Last Wednesday morning I sat down to begin the process of preparing for my weekend sermon: collecting my notes from here and there, opening my laptop, launching my Bible library and outline app. But then, for some reason, I went over to my guitar case, opened it and took out my little Martin, a treasure from a friend.
Guitar strapped on and tuned up, I sat behind my desk, grabbed my tablet and opened a chart called “At The Foot of the Cross,” by Kathryn Scott. The app I use has a little feature that allows me to play the original recording, and this I did. The gentle introduction gave way to Kathryn’s familiar voice:
“At the foot of the cross, where grace and suffering meet…”
I’ve listened to this song a couple hundred times in the past, at least. Following our family’s move to the mission field in 2008, it became a favorite of mine, my wife’s, and our kids too. Sure, there were sunny days when our family soundtrack—closely monitored, I should say, by our three teenage daughters—was a little more upbeat—Audio Adrenaline pounding out “I’m Alive,” Skillet’s “Oh! Gravity,” or Julieta Venega “Limon y Sal,” among others.
But the Kathryn Scott tune became a staple, a sort of family anthem that glued us together through our difficult first year on the field.
On Wednesday, after listening to it once, I strummed the intro on my guitar, then took a few minutes to repair a few minor goofs in the chord chart. That naturally required another listen—to make sure I had gotten it right. One listen became two; two became three; and before long, I had played the song four times, and I found myself hearing those words—really hearing them—as if the song were being played for the first time.
The words, which I’d listened to so many times already, were like clean, new-fallen snow:
“And you’ve won my heart,
Yes you’ve won my heart,
Now I can trade these ashes in for beauty
And wear forgiveness like a crown,
Coming to kiss the feet of Mercy,
I lay every burden down
At the foot of the Cross.”
By the fifth or sixth time through, I was fully immersed, chord chart forgotten along with my sermon, the guitar, and everything else. Sitting there, I became aware of the gentle presence of the Holy Spirit, and the thought came to me: Although God is powerful to an infinite degree, He cared enough about me to actually allow himself to be tortured and killed on a cross, and not just that, but to actually wait for me through every day from the beginning of my life, let alone the genesis of time, right through my sixtieth year, to be with me in this place. All of this, to “win my heart.”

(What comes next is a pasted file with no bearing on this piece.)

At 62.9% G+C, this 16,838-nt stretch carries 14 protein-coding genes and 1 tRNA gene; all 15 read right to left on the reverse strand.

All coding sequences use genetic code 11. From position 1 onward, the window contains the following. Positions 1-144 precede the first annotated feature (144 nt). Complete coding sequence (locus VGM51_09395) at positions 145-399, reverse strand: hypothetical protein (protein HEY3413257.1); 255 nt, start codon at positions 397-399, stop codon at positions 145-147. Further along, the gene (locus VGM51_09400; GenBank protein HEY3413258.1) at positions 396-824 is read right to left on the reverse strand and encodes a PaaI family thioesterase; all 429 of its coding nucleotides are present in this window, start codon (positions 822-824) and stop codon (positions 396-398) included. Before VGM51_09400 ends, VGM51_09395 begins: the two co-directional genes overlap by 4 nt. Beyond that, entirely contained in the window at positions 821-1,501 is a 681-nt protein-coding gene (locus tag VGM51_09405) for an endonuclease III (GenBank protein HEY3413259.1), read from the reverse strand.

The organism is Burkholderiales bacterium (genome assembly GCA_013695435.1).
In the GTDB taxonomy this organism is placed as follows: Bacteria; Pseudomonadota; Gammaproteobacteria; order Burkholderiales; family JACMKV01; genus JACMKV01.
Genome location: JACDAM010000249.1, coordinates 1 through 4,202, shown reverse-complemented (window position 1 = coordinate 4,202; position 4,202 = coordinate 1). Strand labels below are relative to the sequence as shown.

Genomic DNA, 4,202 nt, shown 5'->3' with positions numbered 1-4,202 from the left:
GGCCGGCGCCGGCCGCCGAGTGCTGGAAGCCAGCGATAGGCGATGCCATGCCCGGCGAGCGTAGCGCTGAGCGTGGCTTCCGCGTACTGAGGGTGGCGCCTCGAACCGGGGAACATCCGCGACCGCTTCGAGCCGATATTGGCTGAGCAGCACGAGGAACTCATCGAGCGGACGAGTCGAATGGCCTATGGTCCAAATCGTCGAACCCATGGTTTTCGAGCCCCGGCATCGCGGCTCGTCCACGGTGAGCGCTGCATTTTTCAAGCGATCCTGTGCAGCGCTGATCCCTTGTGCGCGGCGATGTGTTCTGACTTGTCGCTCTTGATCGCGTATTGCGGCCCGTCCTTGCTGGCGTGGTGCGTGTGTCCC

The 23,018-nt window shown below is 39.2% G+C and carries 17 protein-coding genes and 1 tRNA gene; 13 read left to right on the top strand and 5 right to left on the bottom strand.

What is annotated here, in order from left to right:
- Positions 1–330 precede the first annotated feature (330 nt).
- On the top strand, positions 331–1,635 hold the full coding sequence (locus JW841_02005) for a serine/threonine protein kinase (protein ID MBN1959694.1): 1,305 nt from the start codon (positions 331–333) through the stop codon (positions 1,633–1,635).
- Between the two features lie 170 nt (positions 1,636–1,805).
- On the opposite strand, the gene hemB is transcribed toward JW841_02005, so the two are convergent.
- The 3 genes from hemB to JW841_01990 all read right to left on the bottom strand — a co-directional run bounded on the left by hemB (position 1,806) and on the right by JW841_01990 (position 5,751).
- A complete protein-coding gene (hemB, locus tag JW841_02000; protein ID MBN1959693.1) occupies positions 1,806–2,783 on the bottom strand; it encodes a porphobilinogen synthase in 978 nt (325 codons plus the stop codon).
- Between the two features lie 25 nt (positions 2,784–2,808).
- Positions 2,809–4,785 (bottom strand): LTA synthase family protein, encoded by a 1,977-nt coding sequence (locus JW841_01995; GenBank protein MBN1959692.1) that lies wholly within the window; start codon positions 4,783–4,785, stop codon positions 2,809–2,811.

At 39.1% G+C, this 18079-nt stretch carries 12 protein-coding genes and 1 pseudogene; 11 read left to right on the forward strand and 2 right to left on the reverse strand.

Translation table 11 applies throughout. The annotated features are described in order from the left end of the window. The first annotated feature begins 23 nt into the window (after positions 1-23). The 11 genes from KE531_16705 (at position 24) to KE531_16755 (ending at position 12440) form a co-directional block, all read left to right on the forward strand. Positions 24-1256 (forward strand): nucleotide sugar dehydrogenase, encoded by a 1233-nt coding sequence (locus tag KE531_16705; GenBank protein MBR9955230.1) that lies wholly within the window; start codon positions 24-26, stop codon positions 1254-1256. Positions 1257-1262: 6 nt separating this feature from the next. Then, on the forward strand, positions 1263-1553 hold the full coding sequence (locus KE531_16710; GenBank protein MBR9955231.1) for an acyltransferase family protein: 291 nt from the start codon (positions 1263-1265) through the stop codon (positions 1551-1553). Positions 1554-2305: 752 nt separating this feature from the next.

“And you’ve won my heart…”
The song played again, and the words continued to sink home. My reverie continued: The cross is home to the tenderest of balances, and the sharpest of contrasts. It is the intersection of heaven and hell, of pain and joy, wonder and apathy, of justice and mercy. Or in the words of the song, the place “where grace and suffering meet.” Jesus endured unimaginable pain there, and so did the Father Who looked on. We’d like to not think about that. Yet to consider the beauty of grace absent a single thought of what it cost is to miss it all, I think.
And here was the starkest contrast of all: To have “won my heart,” implies desire on the part of the winner. I mean if you don’t care about getting something, then getting it isn’t a “win” at all, right? Yet that is countered by the knowledge that without his sacrifice, I would have died in my sin. Pitiful, poor, blind and naked, as Jesus himself put it (Revelation 3:17).
The cross of Calvary is the only place where this frail balance exists—between feeling worthy and feeling worthless—we are deeply sinful, yet to God we are of great value. And that’s why cross is the only place where a person can truly rest; the only place where every burden can, truly and at last, be laid down. The place where the tenderest of mercies can finally get through the thickest of skulls, the hardest of hearts.
Undone by these thoughts, tears came, and stayed awhile. The song played several times more. Each time it did, I was struck by a new glimmer of understanding, and with each a new bit of awe at the love of God. This was God.
Religious behavior, like religion itself, quickly becomes a burden. An example that comes to mind is Bible study. Combing through the verses and stories of our “letter from God” is a noble pursuit, but it can never be more than that, absent a relationship between the student and the Author. That’s why Bible study is a very dry exercise for some. And that’s why it’s possible to “think about” the cross of Calvary without really “going there.” There is a difference, like maybe the difference between watching a video about skydiving versus actually jumping out of a plane. (I’ve never done it myself, but I hear there is a difference!)
But to ponder the meaning of the cross of Jesus is to be ushered into His presence, and to experience the removal of all burdens. As the Psalmist said, real joy, and lasting pleasure are found in the presence of God (Psalms 16:11).
Maybe that’s why Jesus issued the command, “Now remain in my love.” (John 15:9) Only his love can water and feed—and rest—our soul.
To study the cross is to “kiss the feet of mercy,” and I submit that a person can’t do that, really do that, without being sort of unwound. Like me, when it really engulfs you, that vision of the cross, chances are you will forget everything else. Sooner or later, whatever other ‘business’ you came there to do will fade, like the light of a closing day, into nothing.